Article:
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4 reasons behind SA’s low growth

The problem is structural, not cyclical – Mcebisi Jonas.

JOHANNESBURG – South Africa’s low economic growth was not cyclical as many commentators seemed to think, but structural, former deputy finance minister Mcebisi Jonas, has argued.

Speaking at The Directors Event, Jonas said the South African economy has grown at an average of 1% since 1990. In contrast, China has grown 8.5% since 2000 while India has expanded by 7%. Albeit off a low base, Africa has grown by more than 4% on average.

The South African economy slipped into recession earlier this week after two consecutive quarters of negative GDP growth.

The former deputy minister, who was fired from the position earlier this year in a controversial cabinet reshuffle that triggered several credit rating downgrades, highlighted four reasons for South Africa’s dire economic situation.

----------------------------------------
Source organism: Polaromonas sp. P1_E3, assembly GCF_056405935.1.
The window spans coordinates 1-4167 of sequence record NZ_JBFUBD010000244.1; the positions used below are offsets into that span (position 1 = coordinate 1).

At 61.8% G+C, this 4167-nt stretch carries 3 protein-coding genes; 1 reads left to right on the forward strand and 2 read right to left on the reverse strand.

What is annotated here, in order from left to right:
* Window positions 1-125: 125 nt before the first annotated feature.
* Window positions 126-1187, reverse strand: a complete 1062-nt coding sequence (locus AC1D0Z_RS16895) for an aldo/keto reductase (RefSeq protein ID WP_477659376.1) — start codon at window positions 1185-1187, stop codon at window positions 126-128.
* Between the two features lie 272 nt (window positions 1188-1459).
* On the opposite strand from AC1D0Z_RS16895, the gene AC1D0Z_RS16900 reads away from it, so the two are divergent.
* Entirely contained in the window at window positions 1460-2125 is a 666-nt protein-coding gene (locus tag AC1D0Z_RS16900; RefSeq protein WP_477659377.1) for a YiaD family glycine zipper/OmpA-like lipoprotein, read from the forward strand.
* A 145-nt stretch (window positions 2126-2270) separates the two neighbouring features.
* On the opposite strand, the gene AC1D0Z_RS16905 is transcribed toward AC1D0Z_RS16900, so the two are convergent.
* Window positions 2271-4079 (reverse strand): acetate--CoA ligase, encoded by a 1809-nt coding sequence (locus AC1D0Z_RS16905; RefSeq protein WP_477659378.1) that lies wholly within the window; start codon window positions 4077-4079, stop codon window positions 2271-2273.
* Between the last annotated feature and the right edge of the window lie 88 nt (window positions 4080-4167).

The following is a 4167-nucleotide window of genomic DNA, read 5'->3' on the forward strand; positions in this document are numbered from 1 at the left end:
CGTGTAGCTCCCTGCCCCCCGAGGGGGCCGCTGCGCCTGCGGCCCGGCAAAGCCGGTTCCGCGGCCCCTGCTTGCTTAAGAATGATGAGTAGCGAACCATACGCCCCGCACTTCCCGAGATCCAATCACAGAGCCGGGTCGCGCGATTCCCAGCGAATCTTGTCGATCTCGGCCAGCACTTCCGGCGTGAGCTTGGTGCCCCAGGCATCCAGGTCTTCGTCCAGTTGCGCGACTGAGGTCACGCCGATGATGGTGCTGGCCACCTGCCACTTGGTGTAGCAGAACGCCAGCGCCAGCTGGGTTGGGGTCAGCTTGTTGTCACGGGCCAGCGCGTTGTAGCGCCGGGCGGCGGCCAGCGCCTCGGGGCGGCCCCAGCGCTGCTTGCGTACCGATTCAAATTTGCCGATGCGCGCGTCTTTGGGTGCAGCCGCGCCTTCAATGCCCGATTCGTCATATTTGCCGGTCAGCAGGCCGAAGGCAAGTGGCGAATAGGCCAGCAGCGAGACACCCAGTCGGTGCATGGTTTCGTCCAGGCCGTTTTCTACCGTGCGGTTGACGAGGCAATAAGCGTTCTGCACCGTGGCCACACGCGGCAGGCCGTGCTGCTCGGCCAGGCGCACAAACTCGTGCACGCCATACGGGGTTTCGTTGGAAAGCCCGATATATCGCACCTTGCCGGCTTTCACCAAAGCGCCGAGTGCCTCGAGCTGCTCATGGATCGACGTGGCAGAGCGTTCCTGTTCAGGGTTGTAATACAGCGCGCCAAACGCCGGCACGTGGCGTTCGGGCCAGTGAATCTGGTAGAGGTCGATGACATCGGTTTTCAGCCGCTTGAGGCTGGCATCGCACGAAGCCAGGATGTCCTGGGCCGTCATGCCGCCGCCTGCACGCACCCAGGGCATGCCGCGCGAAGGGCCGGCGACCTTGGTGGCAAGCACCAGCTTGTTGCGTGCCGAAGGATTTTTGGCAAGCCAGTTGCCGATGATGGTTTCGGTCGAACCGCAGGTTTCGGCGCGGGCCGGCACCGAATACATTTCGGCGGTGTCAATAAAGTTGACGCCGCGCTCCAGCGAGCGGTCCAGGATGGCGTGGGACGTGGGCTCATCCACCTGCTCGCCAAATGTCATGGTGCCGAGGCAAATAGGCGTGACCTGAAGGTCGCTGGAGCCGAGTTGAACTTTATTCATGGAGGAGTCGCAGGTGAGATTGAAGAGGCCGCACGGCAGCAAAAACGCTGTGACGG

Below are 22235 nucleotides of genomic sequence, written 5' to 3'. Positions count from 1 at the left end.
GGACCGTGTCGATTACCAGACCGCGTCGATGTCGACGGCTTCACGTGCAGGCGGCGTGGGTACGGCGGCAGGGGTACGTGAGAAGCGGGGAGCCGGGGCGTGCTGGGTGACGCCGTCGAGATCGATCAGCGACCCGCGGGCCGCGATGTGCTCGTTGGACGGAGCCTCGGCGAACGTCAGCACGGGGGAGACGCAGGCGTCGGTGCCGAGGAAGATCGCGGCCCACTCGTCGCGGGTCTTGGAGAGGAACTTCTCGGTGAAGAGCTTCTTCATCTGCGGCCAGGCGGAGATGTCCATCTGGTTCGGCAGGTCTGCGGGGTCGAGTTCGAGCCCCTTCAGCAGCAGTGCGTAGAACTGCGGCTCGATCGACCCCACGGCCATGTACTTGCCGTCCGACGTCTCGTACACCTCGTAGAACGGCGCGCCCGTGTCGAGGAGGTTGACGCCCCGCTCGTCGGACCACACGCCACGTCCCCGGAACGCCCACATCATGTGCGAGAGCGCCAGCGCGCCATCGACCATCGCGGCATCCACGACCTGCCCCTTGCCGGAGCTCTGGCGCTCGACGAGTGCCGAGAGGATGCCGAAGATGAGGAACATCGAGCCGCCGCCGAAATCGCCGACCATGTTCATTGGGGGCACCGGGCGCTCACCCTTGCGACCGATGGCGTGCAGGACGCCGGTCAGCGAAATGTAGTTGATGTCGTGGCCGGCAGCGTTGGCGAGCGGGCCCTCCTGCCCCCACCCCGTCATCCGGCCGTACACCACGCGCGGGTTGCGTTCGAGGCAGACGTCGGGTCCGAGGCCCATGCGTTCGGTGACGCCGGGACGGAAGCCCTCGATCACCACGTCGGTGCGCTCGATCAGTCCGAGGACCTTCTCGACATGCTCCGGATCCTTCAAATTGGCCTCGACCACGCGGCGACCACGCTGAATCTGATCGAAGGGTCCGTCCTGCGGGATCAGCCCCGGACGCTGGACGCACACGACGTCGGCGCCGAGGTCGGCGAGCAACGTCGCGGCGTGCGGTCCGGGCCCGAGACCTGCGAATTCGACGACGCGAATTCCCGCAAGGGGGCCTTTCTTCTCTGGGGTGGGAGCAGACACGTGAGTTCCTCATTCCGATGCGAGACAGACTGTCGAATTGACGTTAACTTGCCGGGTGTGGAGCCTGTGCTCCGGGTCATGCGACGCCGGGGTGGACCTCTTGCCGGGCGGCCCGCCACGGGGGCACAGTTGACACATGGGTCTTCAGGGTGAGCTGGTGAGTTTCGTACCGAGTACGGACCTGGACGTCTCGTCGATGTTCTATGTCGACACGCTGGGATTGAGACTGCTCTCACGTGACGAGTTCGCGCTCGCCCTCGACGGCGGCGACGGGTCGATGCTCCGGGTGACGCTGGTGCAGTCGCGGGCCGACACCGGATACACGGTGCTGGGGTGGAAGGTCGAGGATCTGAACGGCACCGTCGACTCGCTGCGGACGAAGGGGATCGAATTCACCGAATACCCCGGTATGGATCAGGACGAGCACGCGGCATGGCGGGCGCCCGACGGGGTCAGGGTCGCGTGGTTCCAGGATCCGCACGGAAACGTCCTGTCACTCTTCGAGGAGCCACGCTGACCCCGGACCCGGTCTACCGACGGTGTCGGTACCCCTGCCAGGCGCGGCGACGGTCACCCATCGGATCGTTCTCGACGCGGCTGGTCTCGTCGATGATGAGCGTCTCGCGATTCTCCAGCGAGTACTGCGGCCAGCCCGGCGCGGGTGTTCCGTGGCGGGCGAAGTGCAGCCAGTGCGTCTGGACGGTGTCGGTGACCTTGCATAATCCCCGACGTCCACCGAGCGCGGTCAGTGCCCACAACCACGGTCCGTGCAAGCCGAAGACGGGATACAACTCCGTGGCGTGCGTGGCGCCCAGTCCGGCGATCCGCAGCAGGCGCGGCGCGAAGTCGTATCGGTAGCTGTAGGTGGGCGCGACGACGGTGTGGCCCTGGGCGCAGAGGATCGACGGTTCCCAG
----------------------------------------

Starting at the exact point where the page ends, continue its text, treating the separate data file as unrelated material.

1. Dependence on unreliable sources of foreign investment

Jonas said the reason South Africa was not growing like some other developing economies, despite its sophisticated infrastructure and business capability, was its dependence on unreliable sources of foreign investment to finance its growth ambitions.

Countries like Brazil, Turkey and South Africa were extremely vulnerable to external shocks.

“We remain locked into the global markets as primary commodity exporters and find ourselves extremely vulnerable in times of low commodity demand and prices.”

Jonas said more diversified economies with higher levels of manufacturing value-add have enjoyed higher and more equitable growth and have proved far more resilient in the recent global downturn. South Africa’s manufacturing value-add as a percentage of GDP was around 12%, compared to China’s 32% and South Korea’s 31%.